Lat. objectare, de ob, et jactare, jeter (=> JETER). Une plus ancienne forme est objicer, tiré directement d'objicere.dar andâxtan/afgandan (pbp.)
1 brun/dar afgandan
2 fra. objecteur, objection ; eng. objector, fierce objections, objectionable (dar) bar(-â-bar) istâdan dar oftâdan xorda greftan + The system of scholarships obtained by competition, though better than nothing, is objectionable from many points of view. It introduces the competitive spirit into the work of the very young; it makes them regard knowledge from the standpoint of what is useful in examinations rather than in the light of its intrinsic interest or importance; it places a premium upon that sort of ability which is displayed precociously in glib answers to set questions rather than upon the kind that broods on difficulties and remains for a time rather dumb. What is perhaps worse than any of these defects is the tendency to cause overwork in youth, leading to lack of vigor and interest when manhood has been reached. It can hardly be doubted that by this cause, at present, many fine minds have their edge blunted and their keenness destroyed.
(B. RUSSELL, Proposed Roads To Freedom) 1 but, eng. goal, aim, object, end negah-kard âmâj( e dar-negar) + It is natural to regard desire as in its essence an attitude towards something which is imagined, not actual; this something is called the END or OBJECT of the desire, and is said to be the PURPOSE of any action resulting from the desire.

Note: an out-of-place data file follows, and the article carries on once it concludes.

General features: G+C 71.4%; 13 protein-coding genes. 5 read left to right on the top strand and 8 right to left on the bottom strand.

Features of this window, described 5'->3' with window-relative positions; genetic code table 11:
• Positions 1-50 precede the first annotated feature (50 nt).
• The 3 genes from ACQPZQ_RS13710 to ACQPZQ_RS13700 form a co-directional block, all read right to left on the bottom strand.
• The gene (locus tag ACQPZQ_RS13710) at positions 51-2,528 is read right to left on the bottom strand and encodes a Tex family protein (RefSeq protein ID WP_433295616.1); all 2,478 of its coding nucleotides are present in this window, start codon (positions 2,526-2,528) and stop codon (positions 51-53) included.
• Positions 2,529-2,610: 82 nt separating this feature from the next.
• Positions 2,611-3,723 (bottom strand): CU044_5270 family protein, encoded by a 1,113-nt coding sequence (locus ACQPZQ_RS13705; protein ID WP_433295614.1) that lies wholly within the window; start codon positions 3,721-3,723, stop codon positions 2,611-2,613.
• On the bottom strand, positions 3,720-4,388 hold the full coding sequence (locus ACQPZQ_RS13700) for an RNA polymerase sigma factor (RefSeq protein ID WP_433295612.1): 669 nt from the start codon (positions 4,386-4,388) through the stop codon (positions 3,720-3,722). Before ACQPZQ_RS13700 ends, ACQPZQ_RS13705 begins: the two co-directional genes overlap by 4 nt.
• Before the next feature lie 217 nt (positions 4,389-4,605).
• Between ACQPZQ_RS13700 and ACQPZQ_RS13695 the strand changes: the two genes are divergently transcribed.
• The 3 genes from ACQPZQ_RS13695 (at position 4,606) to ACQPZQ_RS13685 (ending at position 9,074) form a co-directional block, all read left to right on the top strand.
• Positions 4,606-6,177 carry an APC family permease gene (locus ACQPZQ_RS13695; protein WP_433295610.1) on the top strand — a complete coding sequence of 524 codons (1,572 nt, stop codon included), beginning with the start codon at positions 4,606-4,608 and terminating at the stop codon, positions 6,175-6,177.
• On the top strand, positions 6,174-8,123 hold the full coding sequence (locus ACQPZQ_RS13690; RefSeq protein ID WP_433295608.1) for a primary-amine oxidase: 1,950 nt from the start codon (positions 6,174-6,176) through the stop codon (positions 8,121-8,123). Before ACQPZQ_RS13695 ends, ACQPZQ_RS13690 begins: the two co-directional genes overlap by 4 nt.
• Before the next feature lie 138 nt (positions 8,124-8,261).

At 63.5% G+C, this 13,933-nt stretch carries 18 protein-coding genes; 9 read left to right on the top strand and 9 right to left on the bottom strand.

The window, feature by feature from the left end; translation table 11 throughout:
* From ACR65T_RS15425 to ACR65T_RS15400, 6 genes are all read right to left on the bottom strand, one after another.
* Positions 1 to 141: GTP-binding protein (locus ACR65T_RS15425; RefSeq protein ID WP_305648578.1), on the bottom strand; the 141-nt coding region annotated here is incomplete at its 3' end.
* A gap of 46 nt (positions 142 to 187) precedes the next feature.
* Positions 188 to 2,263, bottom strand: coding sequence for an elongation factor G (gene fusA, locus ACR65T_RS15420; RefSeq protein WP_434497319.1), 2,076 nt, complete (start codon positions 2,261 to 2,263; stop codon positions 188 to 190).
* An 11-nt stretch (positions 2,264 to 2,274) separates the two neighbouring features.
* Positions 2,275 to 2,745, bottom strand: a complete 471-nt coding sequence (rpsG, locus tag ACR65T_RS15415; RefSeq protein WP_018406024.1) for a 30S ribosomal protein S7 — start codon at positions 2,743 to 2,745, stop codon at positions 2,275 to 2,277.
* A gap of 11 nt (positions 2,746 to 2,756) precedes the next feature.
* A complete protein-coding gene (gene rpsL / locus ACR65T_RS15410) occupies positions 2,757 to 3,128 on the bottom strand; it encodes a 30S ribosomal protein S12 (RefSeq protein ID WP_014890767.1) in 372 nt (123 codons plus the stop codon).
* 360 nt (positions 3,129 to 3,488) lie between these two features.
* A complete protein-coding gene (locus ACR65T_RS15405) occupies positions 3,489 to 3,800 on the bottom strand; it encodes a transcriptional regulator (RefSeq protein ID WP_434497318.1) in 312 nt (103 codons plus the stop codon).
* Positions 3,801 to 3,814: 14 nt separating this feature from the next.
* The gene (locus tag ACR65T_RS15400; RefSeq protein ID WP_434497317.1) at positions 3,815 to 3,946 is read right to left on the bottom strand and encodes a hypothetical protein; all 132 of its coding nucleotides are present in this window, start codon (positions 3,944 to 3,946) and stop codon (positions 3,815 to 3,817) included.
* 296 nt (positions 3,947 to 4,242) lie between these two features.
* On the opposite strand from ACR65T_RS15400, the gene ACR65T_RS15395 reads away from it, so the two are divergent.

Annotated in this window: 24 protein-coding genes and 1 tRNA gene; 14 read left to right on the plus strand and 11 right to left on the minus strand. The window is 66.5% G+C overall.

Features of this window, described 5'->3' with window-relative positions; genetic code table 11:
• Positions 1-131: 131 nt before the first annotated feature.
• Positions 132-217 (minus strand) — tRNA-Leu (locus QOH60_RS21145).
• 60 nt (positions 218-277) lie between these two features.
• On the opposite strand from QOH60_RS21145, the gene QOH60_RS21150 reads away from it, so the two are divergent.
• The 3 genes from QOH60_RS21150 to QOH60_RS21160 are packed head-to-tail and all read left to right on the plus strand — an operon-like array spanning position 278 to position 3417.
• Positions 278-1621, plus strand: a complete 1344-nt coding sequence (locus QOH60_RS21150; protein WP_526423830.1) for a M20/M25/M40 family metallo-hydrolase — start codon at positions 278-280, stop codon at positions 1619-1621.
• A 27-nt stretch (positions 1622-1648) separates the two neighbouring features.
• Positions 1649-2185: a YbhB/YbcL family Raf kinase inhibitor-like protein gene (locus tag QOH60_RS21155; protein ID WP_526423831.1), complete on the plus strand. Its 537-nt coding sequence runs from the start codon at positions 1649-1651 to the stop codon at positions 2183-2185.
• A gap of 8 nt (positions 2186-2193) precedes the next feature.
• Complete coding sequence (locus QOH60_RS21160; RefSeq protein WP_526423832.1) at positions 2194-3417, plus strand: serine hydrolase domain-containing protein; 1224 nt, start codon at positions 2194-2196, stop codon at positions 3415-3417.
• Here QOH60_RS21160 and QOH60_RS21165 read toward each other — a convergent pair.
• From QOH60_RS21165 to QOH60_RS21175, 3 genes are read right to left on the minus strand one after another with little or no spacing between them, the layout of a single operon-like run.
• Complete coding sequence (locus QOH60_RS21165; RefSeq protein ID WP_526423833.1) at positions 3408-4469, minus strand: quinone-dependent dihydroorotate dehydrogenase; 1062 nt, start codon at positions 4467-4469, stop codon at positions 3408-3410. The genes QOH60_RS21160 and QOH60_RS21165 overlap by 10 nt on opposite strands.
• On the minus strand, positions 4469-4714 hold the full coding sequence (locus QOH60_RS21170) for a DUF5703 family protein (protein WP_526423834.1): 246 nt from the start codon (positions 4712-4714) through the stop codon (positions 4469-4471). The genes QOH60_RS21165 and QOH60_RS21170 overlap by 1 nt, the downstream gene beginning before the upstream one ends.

(B. RUSSELL, The Analysis of Mind )
2 falsafi, dâneš brun-su/negar/bâš dar-afgand eyni (ar.) + This new sense is objective, in the sense that it does not depend upon the opinions and feelings of the agent.
(http://fair-use.org/bertrand-russell/the-elements-of-ethics/section-iii#art13n1) + Where certainty is unattainable, a rational man will give most weight to the most probable opinion, while retaining others, which have an appreciable probability, in his mind as hypotheses which subsequent evidence may show to be preferable. This, of course, assumes that it is possible in many cases to ascertain facts and probabilities by an objective method--i.e., a method which will lead any two careful people to the same result.
(B. RUSSELL, Sceptical essays, p. 33) du lat. objectum, cose mise en avant, de objicere (=> OBJECTION) objet signifiant devant soi, et subjet, sous soi : le sujet c'est sur quoi l'on travaille ; l'objet c'est ce à quoi l'on vise. => jeterdar-afganda (pbp.)